Lastly, an allusion is an expression that’s meant to call something specific to mind without directly stating it. In the final lines of the poem, cummings alludes to the true nature of the balloonman by giving him the feet of a goat. He is obliquely connecting the man to the mythology surrounding satyrs.
Analysis of in Just-
In the first lines of ‘in Just’- the speaker begins by declaring it spring. All of a sudden the entire world is consumed by spring. He describes it as “mud- / luscious,” there is mud everywhere. The first character that cummings puts into the poem is a “lame balloonman”. The word “lame” refers, most likely, to a limp. There is an interesting juxtaposition between the new life that spring commonly represents and the not quite as lively limping man.
The speaker adds that this man is moving through the landscape whistling. Characteristic in cumming’s poetry is his use of spacing and disuse of capitalization. In these lines, there is a great example of how the spaces between words are used to slow down a reader’s progress through a piece of writing. It mimics the distance that the man’s whistle travels.
Now, there are two more characters in the poem. They’re named “eddie” and “bill”. Spacing is used in a different way in these lines. The names are merged together as if the speaker is talking quickly and excitedly. These two boys come “running from”playing “marbles” and pretending to be pirates.
The next line reiterates that it is spring. This is a reminder to the reader of the importance of the setting and the time of year. It also represents the speaker’s own joy over the change of season.
Just like the speaker described the world as being full of mud in the first lines of ‘in Just-,’ in these lines he depicts the many puddles that are found. Cummings coins the compound word “puddle-wonderful” just as he did “mud-licious”. They are fun words, meant to express the new possibilities of spring and the pleasure the speaker is taking in it.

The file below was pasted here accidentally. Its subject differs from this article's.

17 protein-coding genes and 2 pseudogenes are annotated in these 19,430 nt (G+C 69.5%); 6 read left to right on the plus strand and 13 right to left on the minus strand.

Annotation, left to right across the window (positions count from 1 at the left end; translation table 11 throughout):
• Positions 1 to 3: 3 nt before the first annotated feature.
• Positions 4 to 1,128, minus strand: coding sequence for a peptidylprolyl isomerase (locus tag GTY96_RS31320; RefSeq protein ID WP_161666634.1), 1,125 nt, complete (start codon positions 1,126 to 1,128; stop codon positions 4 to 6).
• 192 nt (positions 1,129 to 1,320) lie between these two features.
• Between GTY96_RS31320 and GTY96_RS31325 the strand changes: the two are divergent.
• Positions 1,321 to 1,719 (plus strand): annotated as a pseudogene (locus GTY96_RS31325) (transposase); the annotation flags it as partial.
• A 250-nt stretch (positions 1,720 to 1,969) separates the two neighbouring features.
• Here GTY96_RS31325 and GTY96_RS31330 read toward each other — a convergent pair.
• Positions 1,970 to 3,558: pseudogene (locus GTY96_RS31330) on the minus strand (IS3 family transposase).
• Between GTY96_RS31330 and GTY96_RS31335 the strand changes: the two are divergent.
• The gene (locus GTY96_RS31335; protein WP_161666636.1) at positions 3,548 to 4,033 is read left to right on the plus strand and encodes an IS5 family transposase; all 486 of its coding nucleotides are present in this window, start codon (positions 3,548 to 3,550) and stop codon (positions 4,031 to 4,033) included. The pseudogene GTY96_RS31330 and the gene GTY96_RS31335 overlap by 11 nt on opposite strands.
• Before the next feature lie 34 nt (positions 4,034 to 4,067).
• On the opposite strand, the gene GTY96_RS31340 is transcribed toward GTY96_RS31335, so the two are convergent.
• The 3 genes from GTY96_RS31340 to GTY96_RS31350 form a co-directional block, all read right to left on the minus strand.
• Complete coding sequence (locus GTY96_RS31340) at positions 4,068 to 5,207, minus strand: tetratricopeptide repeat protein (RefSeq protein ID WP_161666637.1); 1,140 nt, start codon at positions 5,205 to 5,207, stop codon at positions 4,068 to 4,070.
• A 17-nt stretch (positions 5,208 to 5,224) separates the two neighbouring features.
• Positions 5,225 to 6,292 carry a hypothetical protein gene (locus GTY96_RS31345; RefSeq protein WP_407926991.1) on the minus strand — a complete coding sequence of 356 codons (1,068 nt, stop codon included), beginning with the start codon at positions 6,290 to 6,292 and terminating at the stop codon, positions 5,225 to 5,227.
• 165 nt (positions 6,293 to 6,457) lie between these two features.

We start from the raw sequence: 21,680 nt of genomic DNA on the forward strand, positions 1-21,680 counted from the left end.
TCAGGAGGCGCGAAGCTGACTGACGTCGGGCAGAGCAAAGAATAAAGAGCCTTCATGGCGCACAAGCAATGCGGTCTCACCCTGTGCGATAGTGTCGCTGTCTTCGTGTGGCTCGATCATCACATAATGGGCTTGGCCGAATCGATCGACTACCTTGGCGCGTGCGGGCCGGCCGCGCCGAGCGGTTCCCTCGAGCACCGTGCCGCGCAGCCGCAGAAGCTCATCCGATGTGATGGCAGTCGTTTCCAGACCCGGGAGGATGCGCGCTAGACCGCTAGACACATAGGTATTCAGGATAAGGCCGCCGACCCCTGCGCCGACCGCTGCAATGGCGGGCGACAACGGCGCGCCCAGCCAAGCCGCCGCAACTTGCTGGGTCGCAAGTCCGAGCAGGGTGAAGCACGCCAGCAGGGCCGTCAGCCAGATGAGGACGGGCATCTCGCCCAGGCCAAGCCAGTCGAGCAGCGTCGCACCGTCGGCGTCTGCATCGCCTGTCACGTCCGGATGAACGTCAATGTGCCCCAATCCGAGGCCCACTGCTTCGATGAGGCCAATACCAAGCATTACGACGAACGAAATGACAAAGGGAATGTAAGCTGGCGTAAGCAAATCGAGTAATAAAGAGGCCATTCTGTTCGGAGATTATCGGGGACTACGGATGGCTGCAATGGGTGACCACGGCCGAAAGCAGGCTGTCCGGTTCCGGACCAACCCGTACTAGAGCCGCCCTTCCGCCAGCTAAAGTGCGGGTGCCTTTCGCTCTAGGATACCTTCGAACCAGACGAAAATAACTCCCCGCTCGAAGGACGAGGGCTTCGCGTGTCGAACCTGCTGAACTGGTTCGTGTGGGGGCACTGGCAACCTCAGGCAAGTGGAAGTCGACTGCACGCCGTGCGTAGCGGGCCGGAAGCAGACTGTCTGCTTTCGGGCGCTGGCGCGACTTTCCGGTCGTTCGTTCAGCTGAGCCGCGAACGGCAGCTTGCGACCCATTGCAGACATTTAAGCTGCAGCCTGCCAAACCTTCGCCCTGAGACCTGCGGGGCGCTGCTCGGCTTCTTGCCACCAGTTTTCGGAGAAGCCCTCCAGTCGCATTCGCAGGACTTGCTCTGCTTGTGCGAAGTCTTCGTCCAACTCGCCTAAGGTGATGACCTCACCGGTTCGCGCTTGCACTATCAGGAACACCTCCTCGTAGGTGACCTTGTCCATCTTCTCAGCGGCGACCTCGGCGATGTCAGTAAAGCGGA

Once again the balloonman enters the story. He’s still whistling and calling more children with his tune. Now, “betty” and “isbel” come “dancing” towards the sound of this music. They were playing in the same way that Eddie and Bill were in the previous lines. Rather than playing with marbles and at being pirates, they were engaged in “hop-scotch and jump-rope”.
In the final lines of ‘in Just-’ cummings completely disregards traditional spacing and plays with the different ways that lines and words can be indented from the margin. First, he reiterates that it is indeed “spring”. He is clearly quite happy about this and wants to make sure that the reader knows it.
Next, cummings depicts the balloonman as “goat-footed”. The obvious reference cummings is alluding to here is the mythology behind the image of the satyr. Pan is the most obvious example. Satyrs are known for their enjoyment of drinking and mischief, therefore making his image in the poem slightly ominous, especially considering the kids are running to his side. The poem ends suddenly and without punctuation. The balloonman/satyr continues to whistle and presumably kids from all over join him.
Cummings does not tell the reader one way or another what’s going to happen next, relating back to the endless possibilities of the poetic form and of spring itself.